Historical Perspectives on Soil Mapping and Process Modeling for Sustainable Land Use Management

Eric C. Brevik, Paulo Pereira, Miriam Muñoz-Rojas, Bradley A. Miller, Artemi Cerdà, Luis Parras-Alcántara, Beatriz Lozano-García

Research output: Chapter in Book/Conference paperChapterpeer-review

3 Citations (Scopus)


Basic soil management goes back to the earliest days of agricultural practices, approximately 9000 BCE. Through time humans developed soil management techniques of ever increasing complexity, including plows, contour tillage, terracing, and irrigation. Spatial soil patterns were being recognized as early as 3000 BCE, but the first soil maps did not appear until the 1700s and the first soil models finally arrived in the 1880s. The beginning of the 20th century saw an increase in standardization in many soil science methods and wide-spread soil mapping in many parts of the world, particularly in developed countries. However, the classification systems used, mapping scale, and national coverage varied considerably from country to country. Major advances were made in pedologic modeling starting in the 1940s, and in erosion modeling starting in the 1950s. In the 1970s and 1980s advances in computing power, remote and proximal sensing, geographic information systems, global positioning systems, statistical and spatial statistics among other numerical techniques significantly enhanced our ability to map and model soils. These types of advances positioned soil science to make meaningful contributions to sustainable land use management as we moved into the 21st century.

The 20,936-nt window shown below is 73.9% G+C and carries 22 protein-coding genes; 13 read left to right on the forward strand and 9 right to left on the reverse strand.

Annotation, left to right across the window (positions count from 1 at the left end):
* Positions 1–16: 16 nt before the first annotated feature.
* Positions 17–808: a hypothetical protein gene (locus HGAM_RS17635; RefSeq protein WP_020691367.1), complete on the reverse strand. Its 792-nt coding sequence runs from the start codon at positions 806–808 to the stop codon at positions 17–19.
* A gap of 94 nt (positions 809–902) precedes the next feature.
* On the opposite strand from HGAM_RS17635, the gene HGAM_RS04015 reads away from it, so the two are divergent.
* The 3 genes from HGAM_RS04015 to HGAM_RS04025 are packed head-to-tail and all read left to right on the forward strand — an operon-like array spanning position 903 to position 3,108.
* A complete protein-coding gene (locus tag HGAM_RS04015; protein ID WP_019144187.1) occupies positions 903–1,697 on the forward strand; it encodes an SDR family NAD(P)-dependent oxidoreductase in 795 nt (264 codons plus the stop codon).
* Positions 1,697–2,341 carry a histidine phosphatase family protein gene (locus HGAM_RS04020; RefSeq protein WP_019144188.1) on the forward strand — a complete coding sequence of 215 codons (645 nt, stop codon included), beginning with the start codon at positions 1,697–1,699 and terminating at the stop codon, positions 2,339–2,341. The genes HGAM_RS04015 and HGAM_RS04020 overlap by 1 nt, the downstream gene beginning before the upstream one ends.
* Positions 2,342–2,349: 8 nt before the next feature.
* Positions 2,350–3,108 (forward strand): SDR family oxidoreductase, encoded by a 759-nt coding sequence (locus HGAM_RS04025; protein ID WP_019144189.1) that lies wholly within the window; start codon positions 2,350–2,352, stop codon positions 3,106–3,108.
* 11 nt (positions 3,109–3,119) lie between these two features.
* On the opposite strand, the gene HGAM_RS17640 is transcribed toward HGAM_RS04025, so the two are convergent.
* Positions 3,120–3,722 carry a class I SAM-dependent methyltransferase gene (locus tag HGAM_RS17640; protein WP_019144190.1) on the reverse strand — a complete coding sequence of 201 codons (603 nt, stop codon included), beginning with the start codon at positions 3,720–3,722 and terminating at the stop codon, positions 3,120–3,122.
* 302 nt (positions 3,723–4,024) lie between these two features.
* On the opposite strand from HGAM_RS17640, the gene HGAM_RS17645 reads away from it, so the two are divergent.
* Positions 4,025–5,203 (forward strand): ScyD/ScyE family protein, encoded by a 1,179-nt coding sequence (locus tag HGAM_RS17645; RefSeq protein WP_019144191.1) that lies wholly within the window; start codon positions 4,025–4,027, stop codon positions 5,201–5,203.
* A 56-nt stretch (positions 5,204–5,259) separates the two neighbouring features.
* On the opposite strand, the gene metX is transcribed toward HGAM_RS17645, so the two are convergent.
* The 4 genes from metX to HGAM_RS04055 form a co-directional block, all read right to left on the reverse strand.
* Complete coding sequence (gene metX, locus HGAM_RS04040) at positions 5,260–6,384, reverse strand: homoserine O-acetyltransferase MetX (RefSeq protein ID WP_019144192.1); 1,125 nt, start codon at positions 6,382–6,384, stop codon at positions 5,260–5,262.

Original languageEnglish
Title of host publicationSoil Mapping and Process Modeling for Sustainable Land Use Management
EditorsP pereira, E.C Brevik, M Munoz-Rojas, B.A Miller
Place of PublicationNetheralnds
PublisherAcademic Press
Number of pages26
ISBN (Electronic)9780128052013
ISBN (Print)9780128052006
Publication statusPublished - 20 Mar 2017


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